Should We Apply Market Economics to Safety?
By Jason Busch and Lisa Reisman
When prices are high, suppliers will make more of a product. Conversely, when demand drops, prices will face downward pressure, and suppliers will produce less. In the modern global supply chain world, markets have adopted even further.
This is supply and demand, a fundamental tenet of economics.
To understand a classic supply and demand environment, we need look no further than the boom of hand sanitizer in recent months. Suppliers of spirits (e.g., vodka) have even converted production from booze to make it! As in all markets, if buyers are willing to pay a higher price, the production will come online to support it.
Whether this means adding a second or third shift at the plants of existing producers — or new suppliers entering the competitive environment — the market will eventual drive to equilibrium thanks to pull/push forces which are in lockstep, exerting force against each other, the “Invisible Hand” as Adam Smith coined it.
Conversely, if buyers purchase less of an item or service, prices will fall, and production will, eventually, drop too. If anyone wants to take a road trip this summer, look at the price of a gallon of unleaded fuel compared to last summer to understand equilibrium in that particular commodity!
The market economy was not always as straightforward. In fact, the notion of a market economy is a modern invention. Throughout just about all of history, prices were generally fixed by kings and queens (and crown). Under the feudal system (e.g., England in the 14th century), prices varied little. A tanker of beer? The same from one year to the next? A bushel of barley? No change.
The other night, when watching both the protests and looting, this made us think: would it be possible to create a true market for safety and policing? Policing today is not dictated by communities or a market driven by supply/demand fundamentals, at least not directly. At present, policing contracts, terms and expectations are largely dictated by two groups — local government and the police unions. This is the equivalent of the crown and church dictating what the price of wheat should be (unfortunately, this is also the case with local government and teachers’ unions and, too).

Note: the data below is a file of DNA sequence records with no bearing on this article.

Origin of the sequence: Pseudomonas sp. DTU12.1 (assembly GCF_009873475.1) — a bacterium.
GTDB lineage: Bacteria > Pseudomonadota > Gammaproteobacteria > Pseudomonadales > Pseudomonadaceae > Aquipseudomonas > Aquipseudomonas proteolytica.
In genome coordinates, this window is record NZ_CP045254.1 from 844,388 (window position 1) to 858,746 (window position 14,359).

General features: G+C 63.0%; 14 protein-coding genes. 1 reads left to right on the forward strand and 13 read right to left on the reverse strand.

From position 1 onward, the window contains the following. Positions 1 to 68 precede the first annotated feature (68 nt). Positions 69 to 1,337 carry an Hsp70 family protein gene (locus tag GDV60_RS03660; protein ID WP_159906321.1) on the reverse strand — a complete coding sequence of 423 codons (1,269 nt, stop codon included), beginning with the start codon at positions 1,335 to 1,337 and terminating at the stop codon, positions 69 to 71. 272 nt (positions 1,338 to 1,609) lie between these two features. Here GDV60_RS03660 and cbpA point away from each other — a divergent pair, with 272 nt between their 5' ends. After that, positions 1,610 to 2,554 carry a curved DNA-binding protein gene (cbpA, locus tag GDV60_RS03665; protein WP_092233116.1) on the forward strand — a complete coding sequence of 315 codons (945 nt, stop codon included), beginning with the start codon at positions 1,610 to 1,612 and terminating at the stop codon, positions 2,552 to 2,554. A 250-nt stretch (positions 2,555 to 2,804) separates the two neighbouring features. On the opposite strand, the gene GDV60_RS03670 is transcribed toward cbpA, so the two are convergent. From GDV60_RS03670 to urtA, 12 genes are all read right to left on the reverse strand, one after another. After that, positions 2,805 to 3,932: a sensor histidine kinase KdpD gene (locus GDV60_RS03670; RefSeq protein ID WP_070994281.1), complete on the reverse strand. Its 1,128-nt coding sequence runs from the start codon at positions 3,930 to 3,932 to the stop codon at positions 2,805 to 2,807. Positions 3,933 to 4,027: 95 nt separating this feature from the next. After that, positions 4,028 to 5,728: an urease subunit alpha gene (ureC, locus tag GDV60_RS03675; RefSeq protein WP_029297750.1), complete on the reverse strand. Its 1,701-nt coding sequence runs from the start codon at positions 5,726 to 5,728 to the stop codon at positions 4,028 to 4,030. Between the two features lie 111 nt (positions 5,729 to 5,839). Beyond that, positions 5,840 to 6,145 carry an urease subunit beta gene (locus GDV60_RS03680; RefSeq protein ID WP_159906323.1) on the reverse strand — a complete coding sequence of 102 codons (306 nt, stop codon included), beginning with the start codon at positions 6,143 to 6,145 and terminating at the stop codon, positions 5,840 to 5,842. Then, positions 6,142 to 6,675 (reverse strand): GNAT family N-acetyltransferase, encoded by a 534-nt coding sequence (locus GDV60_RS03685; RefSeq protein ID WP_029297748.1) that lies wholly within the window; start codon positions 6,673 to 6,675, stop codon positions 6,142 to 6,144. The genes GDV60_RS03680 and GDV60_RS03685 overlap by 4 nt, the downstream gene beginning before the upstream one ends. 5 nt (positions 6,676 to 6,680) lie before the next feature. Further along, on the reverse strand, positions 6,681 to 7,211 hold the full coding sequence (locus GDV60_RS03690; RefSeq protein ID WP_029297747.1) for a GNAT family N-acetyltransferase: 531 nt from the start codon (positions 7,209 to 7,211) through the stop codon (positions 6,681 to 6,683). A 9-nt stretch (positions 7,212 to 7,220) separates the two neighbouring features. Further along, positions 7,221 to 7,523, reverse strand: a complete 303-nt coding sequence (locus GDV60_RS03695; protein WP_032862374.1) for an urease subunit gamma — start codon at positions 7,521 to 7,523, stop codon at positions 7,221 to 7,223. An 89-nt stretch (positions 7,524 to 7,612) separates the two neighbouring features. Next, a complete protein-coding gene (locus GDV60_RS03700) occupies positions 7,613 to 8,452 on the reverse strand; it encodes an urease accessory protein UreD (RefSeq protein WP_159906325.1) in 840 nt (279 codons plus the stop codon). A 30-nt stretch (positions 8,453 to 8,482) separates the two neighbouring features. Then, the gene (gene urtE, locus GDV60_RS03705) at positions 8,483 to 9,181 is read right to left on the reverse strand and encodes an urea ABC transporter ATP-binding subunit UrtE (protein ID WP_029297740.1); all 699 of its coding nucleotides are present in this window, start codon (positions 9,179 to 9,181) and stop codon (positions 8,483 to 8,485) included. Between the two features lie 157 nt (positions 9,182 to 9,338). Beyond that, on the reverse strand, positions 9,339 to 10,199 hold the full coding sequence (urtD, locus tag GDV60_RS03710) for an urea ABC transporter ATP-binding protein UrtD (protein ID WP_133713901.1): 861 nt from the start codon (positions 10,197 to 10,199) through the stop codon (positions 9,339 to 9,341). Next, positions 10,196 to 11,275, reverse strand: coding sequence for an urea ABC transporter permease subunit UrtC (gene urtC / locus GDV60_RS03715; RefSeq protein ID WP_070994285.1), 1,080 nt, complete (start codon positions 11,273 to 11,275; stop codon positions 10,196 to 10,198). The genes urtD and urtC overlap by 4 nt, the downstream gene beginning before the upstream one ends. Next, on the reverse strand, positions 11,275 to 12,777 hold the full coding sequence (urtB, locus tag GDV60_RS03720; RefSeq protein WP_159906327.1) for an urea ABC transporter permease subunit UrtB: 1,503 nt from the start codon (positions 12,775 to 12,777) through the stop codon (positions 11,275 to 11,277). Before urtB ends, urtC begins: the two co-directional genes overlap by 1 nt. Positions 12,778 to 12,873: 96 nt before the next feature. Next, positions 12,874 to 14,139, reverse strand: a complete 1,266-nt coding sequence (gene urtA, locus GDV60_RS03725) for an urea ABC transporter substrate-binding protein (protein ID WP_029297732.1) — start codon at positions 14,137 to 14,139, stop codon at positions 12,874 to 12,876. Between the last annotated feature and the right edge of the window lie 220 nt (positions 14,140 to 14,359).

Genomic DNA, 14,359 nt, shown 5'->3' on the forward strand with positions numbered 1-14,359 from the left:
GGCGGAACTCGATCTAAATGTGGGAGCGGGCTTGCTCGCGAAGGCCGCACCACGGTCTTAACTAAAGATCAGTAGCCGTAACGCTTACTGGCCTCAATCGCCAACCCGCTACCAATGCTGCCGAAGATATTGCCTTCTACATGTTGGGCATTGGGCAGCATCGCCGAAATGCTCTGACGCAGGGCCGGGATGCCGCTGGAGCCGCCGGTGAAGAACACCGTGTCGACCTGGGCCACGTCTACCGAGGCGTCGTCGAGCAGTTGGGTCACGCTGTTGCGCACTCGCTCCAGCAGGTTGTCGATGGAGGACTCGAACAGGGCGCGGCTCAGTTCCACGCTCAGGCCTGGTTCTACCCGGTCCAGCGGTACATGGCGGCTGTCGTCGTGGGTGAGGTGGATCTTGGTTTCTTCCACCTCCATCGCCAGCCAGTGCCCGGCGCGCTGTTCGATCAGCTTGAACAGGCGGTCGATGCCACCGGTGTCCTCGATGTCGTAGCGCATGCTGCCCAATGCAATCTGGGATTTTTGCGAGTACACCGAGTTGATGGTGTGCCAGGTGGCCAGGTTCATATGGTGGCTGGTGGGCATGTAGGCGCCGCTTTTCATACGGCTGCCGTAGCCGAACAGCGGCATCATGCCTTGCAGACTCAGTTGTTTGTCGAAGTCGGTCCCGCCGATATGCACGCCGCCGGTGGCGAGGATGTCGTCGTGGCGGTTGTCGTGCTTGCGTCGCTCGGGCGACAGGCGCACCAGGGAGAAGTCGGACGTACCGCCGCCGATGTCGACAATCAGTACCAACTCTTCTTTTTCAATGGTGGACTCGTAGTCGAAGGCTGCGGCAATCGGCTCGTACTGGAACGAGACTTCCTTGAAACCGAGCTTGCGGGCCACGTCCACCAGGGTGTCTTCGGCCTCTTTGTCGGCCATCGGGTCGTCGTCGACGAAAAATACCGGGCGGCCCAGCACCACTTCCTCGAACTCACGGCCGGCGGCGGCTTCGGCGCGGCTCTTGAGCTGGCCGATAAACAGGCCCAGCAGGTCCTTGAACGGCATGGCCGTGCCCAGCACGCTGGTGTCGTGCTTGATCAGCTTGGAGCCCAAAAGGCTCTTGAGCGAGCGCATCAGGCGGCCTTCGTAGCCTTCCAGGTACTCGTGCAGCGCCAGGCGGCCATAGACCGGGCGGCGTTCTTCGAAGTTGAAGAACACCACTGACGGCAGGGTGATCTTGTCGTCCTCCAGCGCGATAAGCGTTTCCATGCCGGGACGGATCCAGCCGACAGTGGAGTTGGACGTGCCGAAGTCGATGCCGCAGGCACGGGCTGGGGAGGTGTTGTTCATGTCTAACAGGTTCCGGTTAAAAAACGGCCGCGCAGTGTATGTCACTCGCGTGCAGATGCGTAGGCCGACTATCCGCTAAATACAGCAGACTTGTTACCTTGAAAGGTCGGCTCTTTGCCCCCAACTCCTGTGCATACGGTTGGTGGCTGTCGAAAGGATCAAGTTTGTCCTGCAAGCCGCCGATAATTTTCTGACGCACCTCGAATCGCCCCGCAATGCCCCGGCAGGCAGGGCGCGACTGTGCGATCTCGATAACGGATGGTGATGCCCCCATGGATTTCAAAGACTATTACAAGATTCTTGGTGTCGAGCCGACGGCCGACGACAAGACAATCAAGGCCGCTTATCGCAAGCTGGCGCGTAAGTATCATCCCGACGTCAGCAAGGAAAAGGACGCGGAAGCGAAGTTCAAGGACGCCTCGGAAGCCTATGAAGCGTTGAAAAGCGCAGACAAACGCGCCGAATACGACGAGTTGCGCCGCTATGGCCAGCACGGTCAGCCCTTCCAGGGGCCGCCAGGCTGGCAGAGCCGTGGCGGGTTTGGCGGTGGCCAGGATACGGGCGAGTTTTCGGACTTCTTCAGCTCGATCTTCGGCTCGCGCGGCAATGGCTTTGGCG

But what if communities had a choice? What if there were alternative suppliers (including, perhaps, even a more modern version of the mafia, so to speak — might the very threat of this have deterred looting, perhaps, of so many businesses, including small manufacturers, in recent weeks)?
We are not suggesting that policing become a price competition or a Robert De Niro movie. Far from it. But what if communities could create a market economy for policing that establishes, on a local level, not only budgets, but expectations and outcomes. For example, if one community wants to require lower levels of violence to diffuse violent situations, they may have to pay officers additional “hazard pay” as an alternative to get them to even apply for the job.
A more market-based policing economy — that goes beyond pricing alone to emphasize other aspects of the expectations and benefit, the utility citizens would derive from the police — would encourage a market mentality by its customers, including measuring costs against outcomes. Such a model might also help achieve “buy-in” for policing based on citizen participation in the process, something we certainly don’t have today. It might also end of protecting small business owners more than the current situation.
Of course, communities (and suppliers) could respond with changes from one contracting term to the next, as demand (and supply) dictates, and the willingness to tolerate crime in exchange for lower costs or alternative policing behaviors – or the converse, a “zero tolerance” policy.
Jason Busch and Lisa Reisman are Editors at Large.